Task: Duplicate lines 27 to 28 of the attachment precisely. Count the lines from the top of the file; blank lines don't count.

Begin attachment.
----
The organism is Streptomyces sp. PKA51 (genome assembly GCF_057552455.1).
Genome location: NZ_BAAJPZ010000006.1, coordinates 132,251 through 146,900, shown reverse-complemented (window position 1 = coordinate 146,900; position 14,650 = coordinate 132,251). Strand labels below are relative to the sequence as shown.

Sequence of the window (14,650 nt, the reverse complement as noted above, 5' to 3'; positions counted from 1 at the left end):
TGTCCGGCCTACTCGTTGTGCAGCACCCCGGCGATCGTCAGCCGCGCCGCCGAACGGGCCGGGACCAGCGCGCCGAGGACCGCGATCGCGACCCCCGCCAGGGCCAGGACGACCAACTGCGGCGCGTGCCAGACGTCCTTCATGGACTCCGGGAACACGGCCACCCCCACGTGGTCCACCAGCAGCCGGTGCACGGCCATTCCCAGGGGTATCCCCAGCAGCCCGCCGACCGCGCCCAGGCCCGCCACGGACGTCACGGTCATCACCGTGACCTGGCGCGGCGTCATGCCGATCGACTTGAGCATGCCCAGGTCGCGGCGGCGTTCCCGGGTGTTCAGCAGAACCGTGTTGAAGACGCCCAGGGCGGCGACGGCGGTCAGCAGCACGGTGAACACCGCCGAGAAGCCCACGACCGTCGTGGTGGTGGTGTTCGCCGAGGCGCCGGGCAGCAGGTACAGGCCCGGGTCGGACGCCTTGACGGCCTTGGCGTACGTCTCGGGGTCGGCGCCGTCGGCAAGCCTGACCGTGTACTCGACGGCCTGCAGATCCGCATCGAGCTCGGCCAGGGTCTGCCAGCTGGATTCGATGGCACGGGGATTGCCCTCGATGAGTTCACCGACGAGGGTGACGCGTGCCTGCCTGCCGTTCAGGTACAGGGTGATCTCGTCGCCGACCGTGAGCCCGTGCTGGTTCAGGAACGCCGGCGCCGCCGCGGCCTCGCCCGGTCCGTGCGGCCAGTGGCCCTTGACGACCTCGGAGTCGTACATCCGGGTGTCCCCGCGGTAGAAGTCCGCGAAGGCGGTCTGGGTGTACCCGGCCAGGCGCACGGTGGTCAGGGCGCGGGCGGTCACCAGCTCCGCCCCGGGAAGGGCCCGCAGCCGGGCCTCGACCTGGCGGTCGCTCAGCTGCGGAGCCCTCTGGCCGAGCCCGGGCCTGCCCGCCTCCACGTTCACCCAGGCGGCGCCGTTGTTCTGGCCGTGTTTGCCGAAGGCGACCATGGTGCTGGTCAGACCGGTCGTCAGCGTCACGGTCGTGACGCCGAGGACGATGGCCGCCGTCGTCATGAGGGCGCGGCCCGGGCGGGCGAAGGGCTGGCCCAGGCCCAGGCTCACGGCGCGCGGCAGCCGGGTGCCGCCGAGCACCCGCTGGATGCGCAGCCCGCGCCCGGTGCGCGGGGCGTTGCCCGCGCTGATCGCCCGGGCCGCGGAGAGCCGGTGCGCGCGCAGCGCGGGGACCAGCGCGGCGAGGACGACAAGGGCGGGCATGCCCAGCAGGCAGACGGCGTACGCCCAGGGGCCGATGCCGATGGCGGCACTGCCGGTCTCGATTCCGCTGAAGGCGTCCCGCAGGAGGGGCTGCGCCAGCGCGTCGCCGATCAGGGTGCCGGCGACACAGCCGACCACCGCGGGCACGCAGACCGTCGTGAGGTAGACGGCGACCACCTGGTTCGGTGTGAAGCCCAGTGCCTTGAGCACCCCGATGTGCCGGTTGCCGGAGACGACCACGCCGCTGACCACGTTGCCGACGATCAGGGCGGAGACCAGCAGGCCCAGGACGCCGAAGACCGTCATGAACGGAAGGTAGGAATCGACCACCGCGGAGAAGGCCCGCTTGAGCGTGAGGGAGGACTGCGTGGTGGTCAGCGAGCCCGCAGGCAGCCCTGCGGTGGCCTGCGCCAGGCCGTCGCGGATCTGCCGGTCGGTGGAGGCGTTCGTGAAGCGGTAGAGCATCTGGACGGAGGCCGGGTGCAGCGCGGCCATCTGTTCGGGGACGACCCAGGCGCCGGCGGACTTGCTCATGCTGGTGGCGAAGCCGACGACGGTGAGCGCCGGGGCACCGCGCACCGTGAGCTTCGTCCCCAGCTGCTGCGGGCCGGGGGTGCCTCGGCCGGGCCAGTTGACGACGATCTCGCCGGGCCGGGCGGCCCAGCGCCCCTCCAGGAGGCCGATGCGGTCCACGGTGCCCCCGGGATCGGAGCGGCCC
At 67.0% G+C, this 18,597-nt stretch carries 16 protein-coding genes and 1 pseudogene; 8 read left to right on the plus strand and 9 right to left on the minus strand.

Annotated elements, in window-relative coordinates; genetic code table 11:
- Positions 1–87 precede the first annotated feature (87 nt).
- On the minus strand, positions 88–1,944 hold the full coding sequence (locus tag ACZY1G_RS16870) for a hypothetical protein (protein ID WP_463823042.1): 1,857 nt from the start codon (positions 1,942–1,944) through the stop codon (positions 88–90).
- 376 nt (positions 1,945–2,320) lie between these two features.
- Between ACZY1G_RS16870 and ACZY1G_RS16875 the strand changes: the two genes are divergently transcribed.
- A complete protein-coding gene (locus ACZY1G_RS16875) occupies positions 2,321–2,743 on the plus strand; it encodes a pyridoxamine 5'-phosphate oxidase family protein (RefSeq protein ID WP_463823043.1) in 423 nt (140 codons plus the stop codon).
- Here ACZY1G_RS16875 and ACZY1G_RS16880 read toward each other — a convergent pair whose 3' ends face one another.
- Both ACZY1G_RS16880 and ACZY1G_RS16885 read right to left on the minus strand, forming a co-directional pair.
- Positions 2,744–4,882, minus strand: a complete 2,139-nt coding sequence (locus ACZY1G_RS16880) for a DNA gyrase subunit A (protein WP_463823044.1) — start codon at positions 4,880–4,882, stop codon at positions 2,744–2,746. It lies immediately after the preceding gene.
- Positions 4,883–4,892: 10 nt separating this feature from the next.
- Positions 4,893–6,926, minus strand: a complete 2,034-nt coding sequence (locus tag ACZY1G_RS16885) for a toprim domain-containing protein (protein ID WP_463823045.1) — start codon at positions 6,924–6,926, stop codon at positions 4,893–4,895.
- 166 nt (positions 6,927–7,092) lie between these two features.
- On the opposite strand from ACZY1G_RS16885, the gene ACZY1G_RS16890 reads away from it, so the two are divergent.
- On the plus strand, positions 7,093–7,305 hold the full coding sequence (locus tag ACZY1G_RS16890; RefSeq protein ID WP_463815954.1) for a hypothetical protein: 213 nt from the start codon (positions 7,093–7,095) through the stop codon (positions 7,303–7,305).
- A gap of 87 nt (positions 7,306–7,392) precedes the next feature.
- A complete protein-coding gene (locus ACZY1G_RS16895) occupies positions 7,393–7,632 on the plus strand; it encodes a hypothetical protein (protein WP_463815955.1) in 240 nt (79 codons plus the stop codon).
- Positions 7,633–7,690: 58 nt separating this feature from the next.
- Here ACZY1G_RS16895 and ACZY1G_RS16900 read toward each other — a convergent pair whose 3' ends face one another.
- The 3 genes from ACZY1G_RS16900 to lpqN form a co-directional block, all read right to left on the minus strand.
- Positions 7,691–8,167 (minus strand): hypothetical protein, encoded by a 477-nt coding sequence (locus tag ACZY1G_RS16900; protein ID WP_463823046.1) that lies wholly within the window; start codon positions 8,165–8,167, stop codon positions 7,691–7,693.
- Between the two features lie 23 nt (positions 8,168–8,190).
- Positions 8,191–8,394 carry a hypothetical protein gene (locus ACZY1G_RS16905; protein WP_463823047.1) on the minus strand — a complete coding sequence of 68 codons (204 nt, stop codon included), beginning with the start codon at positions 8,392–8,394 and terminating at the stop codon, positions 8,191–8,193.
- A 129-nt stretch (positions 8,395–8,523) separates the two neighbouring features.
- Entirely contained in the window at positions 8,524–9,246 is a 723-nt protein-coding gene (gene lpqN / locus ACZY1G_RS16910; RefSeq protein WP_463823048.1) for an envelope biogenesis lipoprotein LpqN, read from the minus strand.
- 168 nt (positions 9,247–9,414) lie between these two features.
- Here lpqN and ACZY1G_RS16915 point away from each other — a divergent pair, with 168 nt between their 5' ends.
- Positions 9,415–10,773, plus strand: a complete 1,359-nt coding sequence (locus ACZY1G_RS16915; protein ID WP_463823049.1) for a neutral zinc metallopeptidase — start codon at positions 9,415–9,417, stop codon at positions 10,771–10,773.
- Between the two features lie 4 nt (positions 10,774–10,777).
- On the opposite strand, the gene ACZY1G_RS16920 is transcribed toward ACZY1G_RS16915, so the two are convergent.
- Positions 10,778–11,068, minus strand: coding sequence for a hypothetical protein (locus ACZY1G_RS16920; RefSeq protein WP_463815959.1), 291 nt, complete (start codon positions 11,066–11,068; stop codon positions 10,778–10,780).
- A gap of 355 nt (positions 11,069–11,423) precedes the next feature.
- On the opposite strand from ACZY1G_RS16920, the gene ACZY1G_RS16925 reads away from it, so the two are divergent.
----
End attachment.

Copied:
- Positions 8,191–8,394 carry a hypothetical protein gene (locus ACZY1G_RS16905; protein WP_463823047.1) on the minus strand — a complete coding sequence of 68 codons (204 nt, stop codon included), beginning with the start codon at positions 8,392–8,394 and terminating at the stop codon, positions 8,191–8,193.
- A 129-nt stretch (positions 8,395–8,523) separates the two neighbouring features.